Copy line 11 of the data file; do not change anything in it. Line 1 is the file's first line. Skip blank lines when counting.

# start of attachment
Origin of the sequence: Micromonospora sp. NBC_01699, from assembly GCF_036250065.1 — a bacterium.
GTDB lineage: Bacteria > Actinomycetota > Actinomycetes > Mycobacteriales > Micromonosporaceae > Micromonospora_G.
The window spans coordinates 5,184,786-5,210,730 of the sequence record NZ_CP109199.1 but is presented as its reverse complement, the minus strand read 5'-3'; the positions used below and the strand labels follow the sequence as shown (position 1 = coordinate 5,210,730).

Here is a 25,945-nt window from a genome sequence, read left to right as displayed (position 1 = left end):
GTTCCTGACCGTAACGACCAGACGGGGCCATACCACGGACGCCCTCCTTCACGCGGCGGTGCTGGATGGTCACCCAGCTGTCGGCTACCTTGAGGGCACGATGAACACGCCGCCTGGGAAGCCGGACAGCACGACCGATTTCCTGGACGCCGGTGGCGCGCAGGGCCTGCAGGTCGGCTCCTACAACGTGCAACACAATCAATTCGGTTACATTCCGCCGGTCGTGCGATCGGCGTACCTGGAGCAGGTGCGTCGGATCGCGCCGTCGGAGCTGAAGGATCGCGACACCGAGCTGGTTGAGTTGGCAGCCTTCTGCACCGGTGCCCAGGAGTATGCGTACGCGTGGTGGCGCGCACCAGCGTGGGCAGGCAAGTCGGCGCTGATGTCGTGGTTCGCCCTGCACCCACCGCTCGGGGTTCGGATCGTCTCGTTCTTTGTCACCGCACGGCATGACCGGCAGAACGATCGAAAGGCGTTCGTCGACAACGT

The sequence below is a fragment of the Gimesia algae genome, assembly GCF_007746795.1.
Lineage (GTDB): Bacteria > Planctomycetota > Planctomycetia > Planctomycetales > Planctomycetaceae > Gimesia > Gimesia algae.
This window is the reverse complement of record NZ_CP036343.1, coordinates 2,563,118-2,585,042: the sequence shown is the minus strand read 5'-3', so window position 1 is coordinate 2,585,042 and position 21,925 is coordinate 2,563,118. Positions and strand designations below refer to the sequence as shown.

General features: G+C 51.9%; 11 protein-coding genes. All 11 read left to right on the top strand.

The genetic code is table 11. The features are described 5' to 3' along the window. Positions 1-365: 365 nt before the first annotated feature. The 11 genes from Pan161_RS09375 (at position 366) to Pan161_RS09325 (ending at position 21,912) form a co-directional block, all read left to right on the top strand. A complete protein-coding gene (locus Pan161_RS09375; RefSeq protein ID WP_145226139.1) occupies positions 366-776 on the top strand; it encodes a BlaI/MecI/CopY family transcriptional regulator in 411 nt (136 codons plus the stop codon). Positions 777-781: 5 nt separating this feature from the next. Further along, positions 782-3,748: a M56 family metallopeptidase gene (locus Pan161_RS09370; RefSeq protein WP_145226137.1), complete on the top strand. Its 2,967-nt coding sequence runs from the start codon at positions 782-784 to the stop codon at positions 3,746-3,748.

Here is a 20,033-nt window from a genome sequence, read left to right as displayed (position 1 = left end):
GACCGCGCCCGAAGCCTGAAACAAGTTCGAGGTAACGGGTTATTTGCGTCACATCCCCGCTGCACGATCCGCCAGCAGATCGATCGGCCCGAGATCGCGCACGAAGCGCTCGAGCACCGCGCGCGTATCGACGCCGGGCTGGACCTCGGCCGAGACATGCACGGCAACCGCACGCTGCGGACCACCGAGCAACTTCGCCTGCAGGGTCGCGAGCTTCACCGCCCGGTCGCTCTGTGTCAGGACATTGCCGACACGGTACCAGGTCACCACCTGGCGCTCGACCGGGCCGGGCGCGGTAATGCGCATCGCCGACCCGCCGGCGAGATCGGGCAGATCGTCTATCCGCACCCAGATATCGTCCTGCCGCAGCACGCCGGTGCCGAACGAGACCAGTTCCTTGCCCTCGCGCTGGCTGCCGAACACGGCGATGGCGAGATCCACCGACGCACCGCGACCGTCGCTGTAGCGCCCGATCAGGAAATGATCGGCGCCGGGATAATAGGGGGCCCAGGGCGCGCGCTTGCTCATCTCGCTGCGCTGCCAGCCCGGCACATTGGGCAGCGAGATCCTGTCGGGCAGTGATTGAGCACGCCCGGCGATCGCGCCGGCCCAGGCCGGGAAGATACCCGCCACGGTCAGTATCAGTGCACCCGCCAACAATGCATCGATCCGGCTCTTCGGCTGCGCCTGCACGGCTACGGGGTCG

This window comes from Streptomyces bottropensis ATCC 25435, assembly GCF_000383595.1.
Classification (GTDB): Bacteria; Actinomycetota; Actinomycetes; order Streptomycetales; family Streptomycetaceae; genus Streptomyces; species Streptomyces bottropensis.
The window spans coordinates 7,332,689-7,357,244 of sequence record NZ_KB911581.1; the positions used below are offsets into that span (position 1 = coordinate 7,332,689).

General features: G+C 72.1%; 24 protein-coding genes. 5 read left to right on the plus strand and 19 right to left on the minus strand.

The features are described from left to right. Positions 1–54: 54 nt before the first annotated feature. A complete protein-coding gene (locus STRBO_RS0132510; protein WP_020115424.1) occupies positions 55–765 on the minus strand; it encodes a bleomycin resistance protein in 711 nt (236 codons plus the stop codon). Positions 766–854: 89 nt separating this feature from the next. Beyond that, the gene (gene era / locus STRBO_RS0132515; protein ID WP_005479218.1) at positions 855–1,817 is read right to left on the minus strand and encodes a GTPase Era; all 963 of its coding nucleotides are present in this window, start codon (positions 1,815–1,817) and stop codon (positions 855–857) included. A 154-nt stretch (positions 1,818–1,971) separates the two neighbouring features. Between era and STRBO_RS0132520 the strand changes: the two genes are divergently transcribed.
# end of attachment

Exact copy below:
Here is a 20,033-nt window from a genome sequence, read left to right as displayed (position 1 = left end):